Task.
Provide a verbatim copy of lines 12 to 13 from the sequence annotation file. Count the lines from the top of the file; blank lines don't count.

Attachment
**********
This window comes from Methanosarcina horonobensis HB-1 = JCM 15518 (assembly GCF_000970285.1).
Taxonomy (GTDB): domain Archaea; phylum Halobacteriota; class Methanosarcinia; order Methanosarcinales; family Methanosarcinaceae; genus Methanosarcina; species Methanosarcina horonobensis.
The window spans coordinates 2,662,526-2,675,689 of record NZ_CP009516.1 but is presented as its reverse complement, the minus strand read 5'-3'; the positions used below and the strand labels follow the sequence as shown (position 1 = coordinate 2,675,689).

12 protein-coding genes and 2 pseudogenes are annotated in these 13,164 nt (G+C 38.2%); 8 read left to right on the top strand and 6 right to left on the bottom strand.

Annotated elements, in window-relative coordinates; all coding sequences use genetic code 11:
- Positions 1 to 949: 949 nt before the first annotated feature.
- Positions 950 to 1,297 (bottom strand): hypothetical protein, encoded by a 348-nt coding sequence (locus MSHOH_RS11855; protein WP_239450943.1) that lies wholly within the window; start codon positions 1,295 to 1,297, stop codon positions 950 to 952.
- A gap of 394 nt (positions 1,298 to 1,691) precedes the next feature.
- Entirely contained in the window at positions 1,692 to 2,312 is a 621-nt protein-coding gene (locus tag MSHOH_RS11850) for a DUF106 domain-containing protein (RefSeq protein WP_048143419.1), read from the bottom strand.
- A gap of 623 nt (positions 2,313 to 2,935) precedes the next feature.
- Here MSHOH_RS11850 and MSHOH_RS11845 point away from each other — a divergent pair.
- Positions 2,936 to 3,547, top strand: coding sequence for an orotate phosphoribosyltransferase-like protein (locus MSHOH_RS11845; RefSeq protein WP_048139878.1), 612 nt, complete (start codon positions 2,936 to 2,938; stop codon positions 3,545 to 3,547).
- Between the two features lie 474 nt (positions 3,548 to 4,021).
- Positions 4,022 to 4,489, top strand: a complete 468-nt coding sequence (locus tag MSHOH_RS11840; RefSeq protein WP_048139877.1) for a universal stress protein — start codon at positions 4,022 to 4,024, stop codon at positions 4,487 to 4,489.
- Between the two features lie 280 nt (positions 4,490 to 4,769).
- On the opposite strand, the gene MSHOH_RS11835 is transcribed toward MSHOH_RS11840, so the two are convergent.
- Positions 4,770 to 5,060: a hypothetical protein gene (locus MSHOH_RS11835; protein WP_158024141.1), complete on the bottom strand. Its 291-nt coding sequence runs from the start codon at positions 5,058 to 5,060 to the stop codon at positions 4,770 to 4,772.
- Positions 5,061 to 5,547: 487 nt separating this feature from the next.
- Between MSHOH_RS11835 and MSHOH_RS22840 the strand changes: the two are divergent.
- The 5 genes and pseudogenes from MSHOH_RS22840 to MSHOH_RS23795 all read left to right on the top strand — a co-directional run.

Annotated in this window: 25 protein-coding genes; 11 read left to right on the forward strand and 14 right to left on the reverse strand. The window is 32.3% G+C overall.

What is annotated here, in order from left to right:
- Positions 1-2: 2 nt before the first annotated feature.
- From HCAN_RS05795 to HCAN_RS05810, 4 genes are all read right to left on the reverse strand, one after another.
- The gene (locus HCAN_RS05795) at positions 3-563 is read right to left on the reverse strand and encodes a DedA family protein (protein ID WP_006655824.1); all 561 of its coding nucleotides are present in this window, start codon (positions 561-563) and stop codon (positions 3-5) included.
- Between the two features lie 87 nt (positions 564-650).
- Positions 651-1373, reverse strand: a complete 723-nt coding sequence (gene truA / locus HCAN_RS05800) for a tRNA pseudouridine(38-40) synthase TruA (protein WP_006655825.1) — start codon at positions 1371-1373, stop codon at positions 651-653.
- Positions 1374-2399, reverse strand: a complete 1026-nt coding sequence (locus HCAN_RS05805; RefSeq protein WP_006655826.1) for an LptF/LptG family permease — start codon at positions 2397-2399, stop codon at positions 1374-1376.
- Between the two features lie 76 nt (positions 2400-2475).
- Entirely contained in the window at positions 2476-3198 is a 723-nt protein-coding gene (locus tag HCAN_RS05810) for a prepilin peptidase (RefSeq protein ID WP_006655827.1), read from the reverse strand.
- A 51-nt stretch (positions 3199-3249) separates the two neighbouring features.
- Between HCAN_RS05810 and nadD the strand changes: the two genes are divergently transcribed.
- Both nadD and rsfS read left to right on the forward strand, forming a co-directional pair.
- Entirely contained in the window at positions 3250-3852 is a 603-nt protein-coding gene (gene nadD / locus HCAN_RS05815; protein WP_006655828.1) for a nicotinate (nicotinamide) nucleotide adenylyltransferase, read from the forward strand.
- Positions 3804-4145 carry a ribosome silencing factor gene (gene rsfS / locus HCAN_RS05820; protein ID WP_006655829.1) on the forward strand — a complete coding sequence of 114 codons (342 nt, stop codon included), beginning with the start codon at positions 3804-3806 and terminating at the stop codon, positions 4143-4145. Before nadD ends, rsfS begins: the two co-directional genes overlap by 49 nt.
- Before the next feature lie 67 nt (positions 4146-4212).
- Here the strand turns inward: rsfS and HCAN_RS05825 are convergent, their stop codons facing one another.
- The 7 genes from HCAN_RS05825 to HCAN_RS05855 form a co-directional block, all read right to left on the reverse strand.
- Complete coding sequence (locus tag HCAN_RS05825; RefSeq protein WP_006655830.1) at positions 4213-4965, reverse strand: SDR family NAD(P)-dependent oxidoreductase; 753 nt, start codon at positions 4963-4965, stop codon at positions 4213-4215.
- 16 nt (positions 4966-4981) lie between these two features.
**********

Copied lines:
- Positions 2,936 to 3,547, top strand: coding sequence for an orotate phosphoribosyltransferase-like protein (locus MSHOH_RS11845; RefSeq protein WP_048139878.1), 612 nt, complete (start codon positions 2,936 to 2,938; stop codon positions 3,545 to 3,547).
- Between the two features lie 474 nt (positions 3,548 to 4,021).